In this week’s New York Times, David Brooks offers a hopeful vision of what we can do with America’s pain — not just the literal chronic pain (afflicting 50 million Americans, 1 in 5 adults), but the pain caused by the opioid crisis and all of America’s other social problems. Parents losing teenagers to overdoses. People feeling isolated, caught up in their own perceived worthlessness. Brooks identifies a “common thread” that I address in Chapter 6 of The United States of Opioids, the “Deeper Roots” of the opioid crisis.
My original vision in writing the book was my sense that the conversation around the opioid crisis was like ships passing in the night: the public health policy community focusing on containing a spiraling overdose death rate was not having meaningful dialogue with the addiction treatment community. The community treating and suffering from chronic pain were left out of the conversation altogether. Despite the fact that this crisis is a series of interwoven problems that need attention in a unified conversation, our discourse has not been addressing the issues comprehensively. I felt uniquely positioned to tie up many loose ends and misperceptions by virtue of working across numerous segments of the healthcare world and participating in both high level discussions and on-the-ground work.
One of my biggest frustrations has been the oversimplification of the issues. We villainize Big Pharma for their central role in the opioid crisis, but we ignore many other broader points of health system failure — and the way that Pharma continues to be a bad actor. (Earlier this month, the Academy for Integrative Pain Management announced that it was shutting down, its funding suffocated because it was making the case for ways to treat pain other than pharmacology. We continue to have perhaps the most powerful lobby in America hobbling our efforts to improve care.)
But in writing the book, I got to the same point that Brooks alludes to in his article, the overwhelming sense that, when you look at the 40 year crisis of exponentially rising overdose death rates across all drugs, the issue is not any particular drug but the social crisis running through American life: deep anxiety about the future, a lost sense of purpose, despair, a sense of isolation, and chronic stress. Brooks gets to a similar point via different route. He diagnoses the “common thread” of America’s deeper pain as “our lack of healthy connection to each other, our inability to see the full dignity of each other, and the resulting culture of fear, distrust, tribalism, shaming and strife.” Amen.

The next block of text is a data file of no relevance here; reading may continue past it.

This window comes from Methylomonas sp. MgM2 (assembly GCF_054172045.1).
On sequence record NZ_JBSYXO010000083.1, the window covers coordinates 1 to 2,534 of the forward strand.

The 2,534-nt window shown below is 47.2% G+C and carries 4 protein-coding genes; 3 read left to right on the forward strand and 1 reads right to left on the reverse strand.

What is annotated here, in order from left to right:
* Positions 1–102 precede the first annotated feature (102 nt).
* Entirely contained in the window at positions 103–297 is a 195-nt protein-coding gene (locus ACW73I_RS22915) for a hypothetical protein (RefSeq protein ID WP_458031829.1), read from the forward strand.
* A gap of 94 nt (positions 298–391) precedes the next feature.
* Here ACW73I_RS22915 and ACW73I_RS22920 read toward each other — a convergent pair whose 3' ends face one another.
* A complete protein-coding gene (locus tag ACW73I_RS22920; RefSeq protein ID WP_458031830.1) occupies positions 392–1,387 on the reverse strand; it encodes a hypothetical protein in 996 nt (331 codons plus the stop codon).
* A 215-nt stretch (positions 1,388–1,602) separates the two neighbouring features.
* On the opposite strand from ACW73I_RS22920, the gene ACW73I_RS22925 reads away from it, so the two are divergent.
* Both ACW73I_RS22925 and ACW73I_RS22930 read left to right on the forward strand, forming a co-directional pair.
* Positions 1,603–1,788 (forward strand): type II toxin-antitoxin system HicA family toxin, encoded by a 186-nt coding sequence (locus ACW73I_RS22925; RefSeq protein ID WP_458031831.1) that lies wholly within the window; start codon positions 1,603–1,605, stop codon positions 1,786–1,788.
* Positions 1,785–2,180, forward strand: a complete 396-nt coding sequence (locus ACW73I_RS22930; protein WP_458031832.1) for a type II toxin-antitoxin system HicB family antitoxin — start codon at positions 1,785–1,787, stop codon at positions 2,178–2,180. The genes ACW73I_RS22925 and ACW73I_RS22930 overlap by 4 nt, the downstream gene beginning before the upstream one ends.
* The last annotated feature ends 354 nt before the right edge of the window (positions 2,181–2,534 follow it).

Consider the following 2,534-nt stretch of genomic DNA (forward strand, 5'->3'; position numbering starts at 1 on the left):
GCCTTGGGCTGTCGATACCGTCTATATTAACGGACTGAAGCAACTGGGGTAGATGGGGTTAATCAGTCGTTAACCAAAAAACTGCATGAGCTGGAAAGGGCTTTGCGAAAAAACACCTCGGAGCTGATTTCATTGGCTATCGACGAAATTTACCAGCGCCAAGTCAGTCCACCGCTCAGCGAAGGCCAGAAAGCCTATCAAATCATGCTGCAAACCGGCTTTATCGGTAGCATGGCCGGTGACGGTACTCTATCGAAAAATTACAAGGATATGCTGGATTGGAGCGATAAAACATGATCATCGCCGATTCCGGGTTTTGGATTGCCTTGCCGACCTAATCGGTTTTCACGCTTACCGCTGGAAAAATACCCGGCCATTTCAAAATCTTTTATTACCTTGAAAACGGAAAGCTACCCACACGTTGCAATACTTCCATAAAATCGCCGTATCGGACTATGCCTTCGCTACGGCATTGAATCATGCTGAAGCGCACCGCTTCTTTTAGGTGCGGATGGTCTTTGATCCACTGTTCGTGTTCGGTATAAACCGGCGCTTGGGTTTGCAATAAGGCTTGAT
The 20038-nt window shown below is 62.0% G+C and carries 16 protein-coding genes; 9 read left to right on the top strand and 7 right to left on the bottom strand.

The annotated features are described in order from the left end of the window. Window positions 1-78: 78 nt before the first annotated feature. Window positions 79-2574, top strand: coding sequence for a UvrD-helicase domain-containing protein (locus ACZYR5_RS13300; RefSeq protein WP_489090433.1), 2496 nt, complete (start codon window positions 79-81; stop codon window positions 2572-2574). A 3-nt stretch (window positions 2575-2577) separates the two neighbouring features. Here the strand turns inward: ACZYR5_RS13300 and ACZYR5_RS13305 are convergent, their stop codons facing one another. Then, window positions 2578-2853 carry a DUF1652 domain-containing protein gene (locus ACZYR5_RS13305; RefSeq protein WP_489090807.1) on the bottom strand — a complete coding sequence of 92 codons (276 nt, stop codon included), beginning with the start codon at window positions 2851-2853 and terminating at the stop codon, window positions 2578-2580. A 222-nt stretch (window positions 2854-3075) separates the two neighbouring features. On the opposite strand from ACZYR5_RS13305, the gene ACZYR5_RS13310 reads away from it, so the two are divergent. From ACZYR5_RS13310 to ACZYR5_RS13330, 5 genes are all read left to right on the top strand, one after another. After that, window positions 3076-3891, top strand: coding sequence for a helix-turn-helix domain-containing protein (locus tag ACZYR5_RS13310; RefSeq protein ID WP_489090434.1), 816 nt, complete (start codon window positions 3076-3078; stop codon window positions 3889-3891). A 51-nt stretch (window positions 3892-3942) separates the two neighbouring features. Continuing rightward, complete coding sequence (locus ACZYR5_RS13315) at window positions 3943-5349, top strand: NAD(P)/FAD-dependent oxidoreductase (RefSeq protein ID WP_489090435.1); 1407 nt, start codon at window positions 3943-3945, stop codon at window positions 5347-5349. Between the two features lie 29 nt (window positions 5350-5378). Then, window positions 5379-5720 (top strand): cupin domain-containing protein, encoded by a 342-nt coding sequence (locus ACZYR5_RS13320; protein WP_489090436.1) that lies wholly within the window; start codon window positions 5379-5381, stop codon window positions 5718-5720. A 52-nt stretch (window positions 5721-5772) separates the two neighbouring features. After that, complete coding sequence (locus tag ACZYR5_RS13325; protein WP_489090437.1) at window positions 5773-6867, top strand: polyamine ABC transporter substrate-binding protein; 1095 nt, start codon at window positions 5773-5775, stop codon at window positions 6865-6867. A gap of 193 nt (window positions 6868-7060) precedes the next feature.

I believe that, if we don’t begin to address these challenges, then all of the healthcare reform in the world amounts to “rearranging deck chairs on the Titanic.” So what can we actually do? In Chapter 10 of The United States of Opioids, I make the case that we need to start a new conversation about not just fixing healthcare, but changing ourselves: how we parent, how we engage in supporting wellness in the workplace, what we teach in our schools, what we do in our religious communities, and, above all, how we interrelate in our broader communal spaces — getting rid of the shame in order to get people to talk about the pain. Expressing concern without judgment to get people the help they need.
In his article, Brooks likens the overdose crisis to Pearl Harbor and asks “Aren’t we called at moments like these to do something extra?” Amen, David! In sharing the message of my book, I keep meeting people coming at the problem with different perspectives and different prescriptions than my own — people who are doing something. I met with Media Policy Center founder Harry Wiland, one of the filmmakers behind “Do No Harm-The Opioid Epidemic.” Wiland and his co-founder of MPC, Dale Bell, are filmmakers and journalists who are focusing, among other things, on creating accessible video educational content that kids and schools can access and use for prevention. Their work, in turn, highlights other people making a difference.
Brooks shares his own involvement in the Aspen Institute’s Weave: The Social Fabric Project, which is trying to understand the issue of America’s social isolation by looking at problem-solvers around the country who are “building community and weaving the social fabric.” He talks about a bunch of inspiring examples: a vet helping other vets dealing with mental illness in New Orleans, a boxing gym owner in Ohio teaching young men about life through boxing, a woman in Florida who spends her week looking out for local kids and visiting people in the hospital.
For me, the irony about what Brooks describes and that runs through The United States of Opioids is that, in a time when there is much to discourage us, to make us think we are facing insoluble problems and an existential crisis, there is also much to be hopeful about. There isn’t one solution to the opioid crisis and the interrelated problems we face: there are 330 million potential solutions, each waiting for one more person to commit themselves to some action to make a difference. If you’re already on the same page, I’d love to hear about what you’re doing. If you are wondering how to get involved, I’m glad to share ideas as well. Ultimately, the prescription for liberating a nation in pain is all of us doing something.
Harry Nelson is the author of The United States of Opioids: A Prescription for Liberating a Nation in Pain (ForbesBooks 2019). To learn about how you can contribute to Harry’s projects to tackle the opioid crisis, visit https://notanotherstat.com and https://bhap.us/force/.